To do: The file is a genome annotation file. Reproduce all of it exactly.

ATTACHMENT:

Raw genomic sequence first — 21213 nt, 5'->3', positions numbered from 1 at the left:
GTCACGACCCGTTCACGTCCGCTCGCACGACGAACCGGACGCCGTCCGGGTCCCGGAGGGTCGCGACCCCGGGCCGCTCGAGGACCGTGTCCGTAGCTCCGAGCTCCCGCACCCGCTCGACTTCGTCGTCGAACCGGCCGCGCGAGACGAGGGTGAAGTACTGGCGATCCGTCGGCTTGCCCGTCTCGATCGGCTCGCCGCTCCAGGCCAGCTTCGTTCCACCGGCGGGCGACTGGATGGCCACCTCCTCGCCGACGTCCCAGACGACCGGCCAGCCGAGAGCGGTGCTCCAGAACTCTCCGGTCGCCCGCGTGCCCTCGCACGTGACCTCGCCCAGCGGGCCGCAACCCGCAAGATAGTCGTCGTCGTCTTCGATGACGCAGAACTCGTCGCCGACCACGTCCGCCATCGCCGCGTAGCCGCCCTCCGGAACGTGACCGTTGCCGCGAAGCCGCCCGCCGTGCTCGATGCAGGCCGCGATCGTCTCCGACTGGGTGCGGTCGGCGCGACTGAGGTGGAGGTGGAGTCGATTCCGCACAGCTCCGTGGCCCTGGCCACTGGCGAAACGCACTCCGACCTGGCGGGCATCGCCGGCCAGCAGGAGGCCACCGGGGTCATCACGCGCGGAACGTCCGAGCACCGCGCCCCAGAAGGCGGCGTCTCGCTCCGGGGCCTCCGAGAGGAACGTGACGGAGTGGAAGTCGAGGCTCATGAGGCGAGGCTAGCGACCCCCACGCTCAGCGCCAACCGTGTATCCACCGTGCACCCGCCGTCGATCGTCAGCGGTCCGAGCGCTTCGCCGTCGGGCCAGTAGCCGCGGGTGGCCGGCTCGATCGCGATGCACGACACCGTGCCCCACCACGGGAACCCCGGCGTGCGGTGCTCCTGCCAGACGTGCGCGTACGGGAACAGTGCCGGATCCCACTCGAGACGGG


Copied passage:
Raw genomic sequence first — 21213 nt, 5'->3', positions numbered from 1 at the left:
GTCACGACCCGTTCACGTCCGCTCGCACGACGAACCGGACGCCGTCCGGGTCCCGGAGGGTCGCGACCCCGGGCCGCTCGAGGACCGTGTCCGTAGCTCCGAGCTCCCGCACCCGCTCGACTTCGTCGTCGAACCGGCCGCGCGAGACGAGGGTGAAGTACTGGCGATCCGTCGGCTTGCCCGTCTCGATCGGCTCGCCGCTCCAGGCCAGCTTCGTTCCACCGGCGGGCGACTGGATGGCCACCTCCTCGCCGACGTCCCAGACGACCGGCCAGCCGAGAGCGGTGCTCCAGAACTCTCCGGTCGCCCGCGTGCCCTCGCACGTGACCTCGCCCAGCGGGCCGCAACCCGCAAGATAGTCGTCGTCGTCTTCGATGACGCAGAACTCGTCGCCGACCACGTCCGCCATCGCCGCGTAGCCGCCCTCCGGAACGTGACCGTTGCCGCGAAGCCGCCCGCCGTGCTCGATGCAGGCCGCGATCGTCTCCGACTGGGTGCGGTCGGCGCGACTGAGGTGGAGGTGGAGTCGATTCCGCACAGCTCCGTGGCCCTGGCCACTGGCGAAACGCACTCCGACCTGGCGGGCATCGCCGGCCAGCAGGAGGCCACCGGGGTCATCACGCGCGGAACGTCCGAGCACCGCGCCCCAGAAGGCGGCGTCTCGCTCCGGGGCCTCCGAGAGGAACGTGACGGAGTGGAAGTCGAGGCTCATGAGGCGAGGCTAGCGACCCCCACGCTCAGCGCCAACCGTGTATCCACCGTGCACCCGCCGTCGATCGTCAGCGGTCCGAGCGCTTCGCCGTCGGGCCAGTAGCCGCGGGTGGCCGGCTCGATCGCGATGCACGACACCGTGCCCCACCACGGGAACCCCGGCGTGCGGTGCTCCTGCCAGACGTGCGCGTACGGGAACAGTGCCGGATCCCACTCGAGACGGG